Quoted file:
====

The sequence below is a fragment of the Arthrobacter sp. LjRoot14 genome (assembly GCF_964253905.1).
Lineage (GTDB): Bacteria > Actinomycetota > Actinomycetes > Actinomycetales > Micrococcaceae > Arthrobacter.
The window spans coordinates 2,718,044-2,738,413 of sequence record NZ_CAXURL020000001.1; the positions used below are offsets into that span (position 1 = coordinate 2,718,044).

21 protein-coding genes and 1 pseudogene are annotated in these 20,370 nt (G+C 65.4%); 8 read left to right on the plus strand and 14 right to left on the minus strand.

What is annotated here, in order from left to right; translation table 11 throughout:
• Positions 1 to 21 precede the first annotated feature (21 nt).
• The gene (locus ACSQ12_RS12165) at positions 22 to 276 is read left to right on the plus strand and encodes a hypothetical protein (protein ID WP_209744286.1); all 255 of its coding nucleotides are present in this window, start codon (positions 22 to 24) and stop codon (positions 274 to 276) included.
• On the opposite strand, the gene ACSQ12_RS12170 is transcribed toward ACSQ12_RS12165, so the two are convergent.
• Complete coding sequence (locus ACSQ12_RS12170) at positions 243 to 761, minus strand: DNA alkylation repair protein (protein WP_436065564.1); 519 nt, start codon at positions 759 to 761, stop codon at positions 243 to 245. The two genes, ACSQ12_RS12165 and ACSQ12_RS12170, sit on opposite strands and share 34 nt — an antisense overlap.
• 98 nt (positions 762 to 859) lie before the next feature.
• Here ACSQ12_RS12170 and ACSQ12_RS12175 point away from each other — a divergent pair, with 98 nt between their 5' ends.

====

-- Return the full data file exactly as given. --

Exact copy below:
The sequence below is a fragment of the Arthrobacter sp. LjRoot14 genome (assembly GCF_964253905.1).
Lineage (GTDB): Bacteria > Actinomycetota > Actinomycetes > Actinomycetales > Micrococcaceae > Arthrobacter.
The window spans coordinates 2,718,044-2,738,413 of sequence record NZ_CAXURL020000001.1; the positions used below are offsets into that span (position 1 = coordinate 2,718,044).

21 protein-coding genes and 1 pseudogene are annotated in these 20,370 nt (G+C 65.4%); 8 read left to right on the plus strand and 14 right to left on the minus strand.

What is annotated here, in order from left to right; translation table 11 throughout:
• Positions 1 to 21 precede the first annotated feature (21 nt).
• The gene (locus ACSQ12_RS12165) at positions 22 to 276 is read left to right on the plus strand and encodes a hypothetical protein (protein ID WP_209744286.1); all 255 of its coding nucleotides are present in this window, start codon (positions 22 to 24) and stop codon (positions 274 to 276) included.
• On the opposite strand, the gene ACSQ12_RS12170 is transcribed toward ACSQ12_RS12165, so the two are convergent.
• Complete coding sequence (locus ACSQ12_RS12170) at positions 243 to 761, minus strand: DNA alkylation repair protein (protein WP_436065564.1); 519 nt, start codon at positions 759 to 761, stop codon at positions 243 to 245. The two genes, ACSQ12_RS12165 and ACSQ12_RS12170, sit on opposite strands and share 34 nt — an antisense overlap.
• 98 nt (positions 762 to 859) lie before the next feature.
• Here ACSQ12_RS12170 and ACSQ12_RS12175 point away from each other — a divergent pair, with 98 nt between their 5' ends.